What Does the TD Blue Chip Equity Manager Change Mean for You?

One of Canada’s largest equity mutual funds will no longer be managed by its the top-performing subadvisor T Rowe Price – Epoch Investment Partners will take over.

Danielle LeClair 4 October, 2023 | 3:27AM
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In August this year, TD Asset Management announced that the $7.1 billion TD U.S. Blue Chip Equity Fund will be replacing managers. Effective on or about November 1, 2023 Epoch Investment Partners will become the portfolio adviser, taking over from the top-performing T Rowe Price.  

As one of Canada’s largest equity mutual funds, the Bronze-rated TD U.S. Blue Chip Equity Fund is currently managed by Paul Greene, and has been a go-to option for investors looking for U.S. growth exposure since its 1996 inception. It is also one of the most popular mutual funds for Morningstar readers.

So, it was a head scratcher when TD Asset Management to change advisors. What was TD’s motivation?  What should the fund’s current investors know? There are a few things for investors to consider. We lay out a few here.

Why Did TD Replace T Rowe Price?

Subadvisor changes happen for many reasons. Just as individual investors monitor and change their investment portfolios from time to time, so too do asset managers with their sub-advised funds. In many cases, firms have their own teams that monitor outside managers’ performance and positioning. They often place funds that deviate from their expectations on watch lists and replace them if results don’t improve. In other situations, an asset manager may want to move assets to their own internal managers.

In TD U.S. Blue Chip Equity’s case it may have been a combination of both.

When TDAM made the announcement CEO Bruce Cooper said in a news release that the firm wanted to offer its U.S. growth strategy to Canadian retail investors. The poor performance of fund— its fee-based share class has lagged the Morningstar US Market Index by more than 16 percentage points from January 2021 to December 2022 and ranked near the bottom of its category in both of those calendar years—likely also contributed to the firm’s decision.

TD U.S. Blue Chip Equity Fund Will Not Be the Same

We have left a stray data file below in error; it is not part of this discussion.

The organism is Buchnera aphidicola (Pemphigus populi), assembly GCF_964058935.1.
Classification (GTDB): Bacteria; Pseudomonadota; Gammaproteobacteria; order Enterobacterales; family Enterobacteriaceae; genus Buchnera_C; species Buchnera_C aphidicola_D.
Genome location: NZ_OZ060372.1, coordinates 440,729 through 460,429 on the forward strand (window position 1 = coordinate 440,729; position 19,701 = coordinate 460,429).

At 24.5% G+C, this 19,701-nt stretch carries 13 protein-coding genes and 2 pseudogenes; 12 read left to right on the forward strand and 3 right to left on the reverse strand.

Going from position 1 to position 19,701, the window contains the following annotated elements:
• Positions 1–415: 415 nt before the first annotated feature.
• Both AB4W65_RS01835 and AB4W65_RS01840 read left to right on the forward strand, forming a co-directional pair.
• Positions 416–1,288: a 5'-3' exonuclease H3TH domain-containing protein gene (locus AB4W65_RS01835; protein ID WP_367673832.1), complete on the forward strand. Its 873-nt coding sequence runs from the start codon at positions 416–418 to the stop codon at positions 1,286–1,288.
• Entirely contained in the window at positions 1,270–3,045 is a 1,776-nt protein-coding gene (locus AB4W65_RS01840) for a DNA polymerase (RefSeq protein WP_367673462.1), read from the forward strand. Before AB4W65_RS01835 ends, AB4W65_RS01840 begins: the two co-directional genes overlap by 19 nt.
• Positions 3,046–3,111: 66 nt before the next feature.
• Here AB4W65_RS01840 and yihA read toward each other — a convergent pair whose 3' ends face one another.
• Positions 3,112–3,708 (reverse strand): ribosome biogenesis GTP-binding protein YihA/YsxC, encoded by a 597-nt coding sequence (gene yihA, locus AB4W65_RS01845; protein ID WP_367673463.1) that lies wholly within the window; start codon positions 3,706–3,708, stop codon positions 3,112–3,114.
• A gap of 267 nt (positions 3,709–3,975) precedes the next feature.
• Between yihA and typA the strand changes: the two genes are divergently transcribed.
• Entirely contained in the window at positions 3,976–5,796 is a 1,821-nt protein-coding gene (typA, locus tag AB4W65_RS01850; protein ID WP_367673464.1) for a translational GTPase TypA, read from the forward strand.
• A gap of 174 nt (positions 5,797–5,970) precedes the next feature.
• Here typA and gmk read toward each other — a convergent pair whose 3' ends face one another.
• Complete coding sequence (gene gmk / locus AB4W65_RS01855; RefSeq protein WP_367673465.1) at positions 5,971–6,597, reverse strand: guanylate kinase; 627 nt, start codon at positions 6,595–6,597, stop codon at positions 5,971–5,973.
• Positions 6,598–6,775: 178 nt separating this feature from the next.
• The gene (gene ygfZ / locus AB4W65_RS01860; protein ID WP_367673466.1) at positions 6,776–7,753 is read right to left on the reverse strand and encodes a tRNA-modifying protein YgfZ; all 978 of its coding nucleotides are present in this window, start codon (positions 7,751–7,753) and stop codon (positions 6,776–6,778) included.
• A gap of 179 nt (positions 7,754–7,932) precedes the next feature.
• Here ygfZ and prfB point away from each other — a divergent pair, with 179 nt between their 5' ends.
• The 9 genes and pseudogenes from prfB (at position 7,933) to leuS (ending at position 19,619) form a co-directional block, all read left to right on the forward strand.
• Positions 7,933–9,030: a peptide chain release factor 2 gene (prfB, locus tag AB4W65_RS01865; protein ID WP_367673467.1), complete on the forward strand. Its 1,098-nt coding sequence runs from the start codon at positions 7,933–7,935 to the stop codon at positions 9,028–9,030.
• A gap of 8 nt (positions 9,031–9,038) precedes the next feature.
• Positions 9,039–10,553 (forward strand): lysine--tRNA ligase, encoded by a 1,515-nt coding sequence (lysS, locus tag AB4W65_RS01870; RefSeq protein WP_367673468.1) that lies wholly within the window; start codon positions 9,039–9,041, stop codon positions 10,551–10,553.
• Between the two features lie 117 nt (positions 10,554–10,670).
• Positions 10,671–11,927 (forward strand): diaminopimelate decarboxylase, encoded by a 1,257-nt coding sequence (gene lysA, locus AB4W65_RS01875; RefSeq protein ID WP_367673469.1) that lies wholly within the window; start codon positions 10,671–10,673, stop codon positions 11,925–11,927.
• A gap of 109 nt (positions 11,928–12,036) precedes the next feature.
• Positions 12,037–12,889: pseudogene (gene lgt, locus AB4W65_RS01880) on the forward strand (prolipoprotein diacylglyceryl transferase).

The fund’s investment objective isn’t changing, but it’s not the same fund. When Epoch takes over the fund Nov. 1, 2023, the fund will change its name TD U.S. Capital Reinvestment Fund. The fund will still seek long-term capital growth by investing in large-and-mid cap U.S. growth stocks. So, its style, market cap and geographical focus should remain the same.  That said, there are big differences between T. Rowe’s and Epoch’s approaches, as a quick comparison of TD U.S. Blue Chip Equity to Epoch’s U.S.-domiciled separate account shows.

Exhibit 1

Source: Morningstar Direct

What Will Change When TD U.S. Blue Chip Equity Changes Managers?

Investors would be wise to keep in mind three main changes in the fund:

  1. Investment philosophy,
  2. Portfolio positioning, and
  3. Performance trends.

Let’s look at each in some detail.

Investment Philosophy Shift: From High Growth to Core Growth

Both teams at Epoch and T. Rowe Price focus on long-term company fundamentals, especially cash flow. T. Rowe’s Greene, however, will own some younger, faster growing companies while Epoch tends to be more conservative and prefer more established and profitable businesses.

As a result, Epoch’s portfolio fund exhibits more core-growth rather than high-growth characteristics. Similarly, Epoch’s more diversified portfolio limits its active exposure to mega cap stocks, whereas Greene’s more concentrated approach favors the firm’s best ideas and often leans into the market’s larger stocks. 

Portfolio Positioning: Expect Different Sector Exposure

Changing subadvisors can take time; the portfolio won’t instantly match Epoch’s preferences on Nov. 1. A look at the Epoch SMA, however, shows the eventual transition could result in much different sector exposures. The fund’s technology stake should fall. The sector is one of T. Rowe’s areas of expertise while most Epoch-managed funds have been underweight the sector.  

Performance: T. Rowe Price has Underperformed – Maybe Epoch Could Change That?

The U.S.-domiciled T. Rowe Price Blue Chip Growth has struggled in recent years, particularly in 2022 when growth underperformed value by more than 22 percentage points.

The fund’s management team had an uncharacteristically poor stock-picking year, wrote Morningstar senior analyst Adam Sabban in a June 2023 analysis that maintained Morningstar’s ratings on the strategy. It has improved so far in 2023, though. Though last year’s results increased the team’s appreciation for steadier growth companies, the fund probably will continue to perform well when growth-stocks outperform.  

Epoch’s efforts to reduce volatility helped its 5-year returns but has held it back in growthier markets that have buoyed T. Rowe Blue Chip Growth. Epoch’s SMA had gained almost half that of T. Rowe Blue Chip Growth for the year through the end of August.

What If I Want to Stay With T. Rowe Price?

For investors who wish to stay with T. Rowe, they may consider US-listed T. Rowe Price Blue Chip Growth ETF (TCHP), although there may be additional foreign withholding tax implications.

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Securities Mentioned in Article

Security NamePriceChange (%)Morningstar Rating
T. Rowe Price Blue Chip Growth ETF36.41 USD-0.25Rating
TD U.S. Capital Reinvestment F49.00 CAD0.33Rating
TD U.S. Capital Reinvestment I79.82 CAD0.30Rating

About Author

Danielle LeClair  Danielle LeClair is Director of Manager Research for Morningstar Canada

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